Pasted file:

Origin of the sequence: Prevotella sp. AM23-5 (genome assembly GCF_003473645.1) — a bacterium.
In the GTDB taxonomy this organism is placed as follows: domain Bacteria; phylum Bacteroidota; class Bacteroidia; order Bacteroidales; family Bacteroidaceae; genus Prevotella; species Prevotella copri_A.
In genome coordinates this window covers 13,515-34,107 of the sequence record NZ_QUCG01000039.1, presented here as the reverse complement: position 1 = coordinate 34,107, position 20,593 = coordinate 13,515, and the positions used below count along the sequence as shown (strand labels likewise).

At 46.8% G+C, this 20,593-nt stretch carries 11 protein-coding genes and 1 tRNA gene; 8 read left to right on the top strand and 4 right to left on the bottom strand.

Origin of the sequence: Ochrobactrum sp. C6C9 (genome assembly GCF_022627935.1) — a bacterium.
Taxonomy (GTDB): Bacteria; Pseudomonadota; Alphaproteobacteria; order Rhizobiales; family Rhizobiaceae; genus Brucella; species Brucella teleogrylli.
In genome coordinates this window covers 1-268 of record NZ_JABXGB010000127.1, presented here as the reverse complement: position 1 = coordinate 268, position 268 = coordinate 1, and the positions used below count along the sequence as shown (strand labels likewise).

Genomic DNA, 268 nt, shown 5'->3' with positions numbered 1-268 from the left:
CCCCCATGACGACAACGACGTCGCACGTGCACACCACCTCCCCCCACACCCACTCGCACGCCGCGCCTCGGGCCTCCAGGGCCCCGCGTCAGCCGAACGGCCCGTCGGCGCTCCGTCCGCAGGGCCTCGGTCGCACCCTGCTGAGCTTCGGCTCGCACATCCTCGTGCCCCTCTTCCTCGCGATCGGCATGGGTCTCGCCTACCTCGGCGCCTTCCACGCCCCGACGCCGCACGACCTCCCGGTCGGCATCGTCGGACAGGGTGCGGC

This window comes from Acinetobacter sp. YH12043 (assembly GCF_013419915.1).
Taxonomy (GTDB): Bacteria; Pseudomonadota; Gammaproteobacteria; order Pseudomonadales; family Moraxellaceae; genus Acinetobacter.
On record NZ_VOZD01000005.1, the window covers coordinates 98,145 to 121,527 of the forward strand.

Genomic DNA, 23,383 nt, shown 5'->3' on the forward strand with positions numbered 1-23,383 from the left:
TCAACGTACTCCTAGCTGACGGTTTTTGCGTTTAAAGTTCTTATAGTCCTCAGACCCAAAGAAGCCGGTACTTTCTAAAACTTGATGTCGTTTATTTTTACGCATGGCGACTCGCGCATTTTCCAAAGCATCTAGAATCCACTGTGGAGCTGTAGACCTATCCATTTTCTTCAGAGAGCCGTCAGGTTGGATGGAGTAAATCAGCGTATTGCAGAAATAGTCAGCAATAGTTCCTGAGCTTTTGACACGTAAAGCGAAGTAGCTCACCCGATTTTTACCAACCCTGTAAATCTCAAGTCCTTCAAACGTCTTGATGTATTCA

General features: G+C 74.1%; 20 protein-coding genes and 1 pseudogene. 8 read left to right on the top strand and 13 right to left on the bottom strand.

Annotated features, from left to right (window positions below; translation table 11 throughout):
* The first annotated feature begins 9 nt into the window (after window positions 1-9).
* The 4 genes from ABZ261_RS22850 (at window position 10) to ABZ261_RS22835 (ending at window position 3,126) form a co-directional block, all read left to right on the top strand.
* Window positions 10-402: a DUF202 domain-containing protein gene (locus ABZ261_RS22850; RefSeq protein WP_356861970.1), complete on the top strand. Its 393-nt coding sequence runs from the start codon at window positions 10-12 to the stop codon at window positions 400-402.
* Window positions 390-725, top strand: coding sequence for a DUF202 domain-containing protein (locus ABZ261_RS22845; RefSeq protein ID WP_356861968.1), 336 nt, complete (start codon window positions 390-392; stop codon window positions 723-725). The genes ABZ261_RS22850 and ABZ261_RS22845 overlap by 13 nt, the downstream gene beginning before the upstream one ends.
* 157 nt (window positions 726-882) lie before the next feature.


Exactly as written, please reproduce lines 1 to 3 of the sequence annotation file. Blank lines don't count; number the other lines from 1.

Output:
Origin of the sequence: Prevotella sp. AM23-5 (genome assembly GCF_003473645.1) — a bacterium.
In the GTDB taxonomy this organism is placed as follows: domain Bacteria; phylum Bacteroidota; class Bacteroidia; order Bacteroidales; family Bacteroidaceae; genus Prevotella; species Prevotella copri_A.
In genome coordinates this window covers 13,515-34,107 of the sequence record NZ_QUCG01000039.1, presented here as the reverse complement: position 1 = coordinate 34,107, position 20,593 = coordinate 13,515, and the positions used below count along the sequence as shown (strand labels likewise).